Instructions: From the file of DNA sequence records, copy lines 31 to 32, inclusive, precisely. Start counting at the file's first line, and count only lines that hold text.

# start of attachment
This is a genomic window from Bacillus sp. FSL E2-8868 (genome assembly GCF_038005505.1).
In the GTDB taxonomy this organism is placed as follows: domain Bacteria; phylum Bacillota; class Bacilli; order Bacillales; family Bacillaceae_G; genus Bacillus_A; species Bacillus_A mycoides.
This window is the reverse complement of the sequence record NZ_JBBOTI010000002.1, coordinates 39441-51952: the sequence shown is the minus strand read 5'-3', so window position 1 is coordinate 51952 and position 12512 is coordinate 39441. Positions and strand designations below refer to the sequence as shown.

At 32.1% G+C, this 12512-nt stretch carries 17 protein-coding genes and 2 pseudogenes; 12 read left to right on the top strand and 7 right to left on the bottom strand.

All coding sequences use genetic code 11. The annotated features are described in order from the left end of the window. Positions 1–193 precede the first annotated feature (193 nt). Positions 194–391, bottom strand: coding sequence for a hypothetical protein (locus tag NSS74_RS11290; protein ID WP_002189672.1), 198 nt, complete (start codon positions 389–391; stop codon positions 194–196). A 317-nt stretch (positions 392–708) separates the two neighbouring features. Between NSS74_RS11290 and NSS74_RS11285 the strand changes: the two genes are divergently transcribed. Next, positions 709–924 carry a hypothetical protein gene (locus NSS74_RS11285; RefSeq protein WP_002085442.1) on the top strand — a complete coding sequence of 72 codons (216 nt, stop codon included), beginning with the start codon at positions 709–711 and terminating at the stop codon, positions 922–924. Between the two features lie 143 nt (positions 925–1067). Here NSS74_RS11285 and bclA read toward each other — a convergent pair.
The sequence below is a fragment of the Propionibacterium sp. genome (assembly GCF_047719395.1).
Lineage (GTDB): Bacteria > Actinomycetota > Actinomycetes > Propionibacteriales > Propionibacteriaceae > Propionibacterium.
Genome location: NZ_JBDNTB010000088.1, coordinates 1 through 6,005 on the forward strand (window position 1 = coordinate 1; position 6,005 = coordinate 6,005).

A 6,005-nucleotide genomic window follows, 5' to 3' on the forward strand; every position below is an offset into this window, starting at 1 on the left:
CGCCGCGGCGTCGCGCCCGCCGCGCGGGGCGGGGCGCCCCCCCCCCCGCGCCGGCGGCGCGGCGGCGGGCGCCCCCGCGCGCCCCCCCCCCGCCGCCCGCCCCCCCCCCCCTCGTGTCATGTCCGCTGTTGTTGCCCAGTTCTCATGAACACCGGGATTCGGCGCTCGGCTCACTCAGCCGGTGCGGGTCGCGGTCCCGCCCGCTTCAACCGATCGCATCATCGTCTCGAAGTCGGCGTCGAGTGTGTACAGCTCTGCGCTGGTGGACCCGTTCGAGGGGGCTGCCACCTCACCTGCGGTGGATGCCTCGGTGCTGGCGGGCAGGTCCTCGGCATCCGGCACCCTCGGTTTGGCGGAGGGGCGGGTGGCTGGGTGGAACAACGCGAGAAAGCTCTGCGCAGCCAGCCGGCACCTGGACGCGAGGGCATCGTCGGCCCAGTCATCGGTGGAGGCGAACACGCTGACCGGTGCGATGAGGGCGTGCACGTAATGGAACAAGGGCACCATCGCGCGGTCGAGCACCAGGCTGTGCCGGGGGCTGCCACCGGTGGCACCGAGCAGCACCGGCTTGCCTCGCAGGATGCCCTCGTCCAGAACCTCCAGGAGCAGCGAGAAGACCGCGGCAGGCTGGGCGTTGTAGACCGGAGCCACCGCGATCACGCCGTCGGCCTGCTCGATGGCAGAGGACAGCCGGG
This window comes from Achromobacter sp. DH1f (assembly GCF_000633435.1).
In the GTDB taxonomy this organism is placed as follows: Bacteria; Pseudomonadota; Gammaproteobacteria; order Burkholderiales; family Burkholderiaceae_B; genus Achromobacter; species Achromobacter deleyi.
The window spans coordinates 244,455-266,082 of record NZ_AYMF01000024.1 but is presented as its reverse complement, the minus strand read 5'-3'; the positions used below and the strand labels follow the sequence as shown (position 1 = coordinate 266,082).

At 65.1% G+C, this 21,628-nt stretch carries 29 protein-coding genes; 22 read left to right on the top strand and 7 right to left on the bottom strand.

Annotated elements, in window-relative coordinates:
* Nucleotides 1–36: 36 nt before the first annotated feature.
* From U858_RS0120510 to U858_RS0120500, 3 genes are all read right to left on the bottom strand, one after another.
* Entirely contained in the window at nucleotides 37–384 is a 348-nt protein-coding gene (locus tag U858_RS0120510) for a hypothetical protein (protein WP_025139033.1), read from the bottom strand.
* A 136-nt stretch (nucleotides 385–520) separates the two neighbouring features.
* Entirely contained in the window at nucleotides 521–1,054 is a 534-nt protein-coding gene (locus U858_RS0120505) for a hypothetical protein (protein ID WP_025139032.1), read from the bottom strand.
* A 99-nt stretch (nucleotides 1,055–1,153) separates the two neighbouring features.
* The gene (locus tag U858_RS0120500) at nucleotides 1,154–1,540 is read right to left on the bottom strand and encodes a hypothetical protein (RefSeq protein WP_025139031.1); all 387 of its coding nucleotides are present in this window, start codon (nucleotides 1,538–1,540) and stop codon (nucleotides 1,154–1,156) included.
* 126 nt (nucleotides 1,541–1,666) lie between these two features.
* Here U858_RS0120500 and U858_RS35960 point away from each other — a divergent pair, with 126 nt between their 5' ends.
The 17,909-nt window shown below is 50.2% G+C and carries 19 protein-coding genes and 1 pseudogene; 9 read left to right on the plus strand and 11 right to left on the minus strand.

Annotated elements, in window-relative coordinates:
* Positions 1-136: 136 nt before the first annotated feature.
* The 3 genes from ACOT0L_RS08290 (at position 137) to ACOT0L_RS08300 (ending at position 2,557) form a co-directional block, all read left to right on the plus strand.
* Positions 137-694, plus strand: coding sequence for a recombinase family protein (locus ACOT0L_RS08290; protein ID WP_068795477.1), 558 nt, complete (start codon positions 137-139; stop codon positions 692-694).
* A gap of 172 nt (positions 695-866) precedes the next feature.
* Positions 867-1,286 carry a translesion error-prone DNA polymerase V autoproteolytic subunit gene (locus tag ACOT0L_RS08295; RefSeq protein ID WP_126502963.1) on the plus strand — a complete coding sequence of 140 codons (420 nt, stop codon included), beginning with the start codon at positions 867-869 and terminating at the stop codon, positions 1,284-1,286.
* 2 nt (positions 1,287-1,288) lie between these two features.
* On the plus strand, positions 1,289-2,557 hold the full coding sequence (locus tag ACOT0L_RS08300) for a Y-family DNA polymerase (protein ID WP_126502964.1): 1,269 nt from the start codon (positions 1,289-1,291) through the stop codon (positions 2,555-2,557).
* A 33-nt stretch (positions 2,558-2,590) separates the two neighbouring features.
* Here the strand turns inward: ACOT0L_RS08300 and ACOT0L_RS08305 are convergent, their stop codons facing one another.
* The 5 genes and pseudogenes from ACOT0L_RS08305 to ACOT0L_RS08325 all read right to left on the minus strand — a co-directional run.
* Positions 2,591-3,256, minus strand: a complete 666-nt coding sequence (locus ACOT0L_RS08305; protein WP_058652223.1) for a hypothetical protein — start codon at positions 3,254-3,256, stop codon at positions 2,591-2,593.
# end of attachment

* Positions 867-1,286 carry a translesion error-prone DNA polymerase V autoproteolytic subunit gene (locus tag ACOT0L_RS08295; RefSeq protein ID WP_126502963.1) on the plus strand — a complete coding sequence of 140 codons (420 nt, stop codon included), beginning with the start codon at positions 867-869 and terminating at the stop codon, positions 1,284-1,286.
* 2 nt (positions 1,287-1,288) lie between these two features.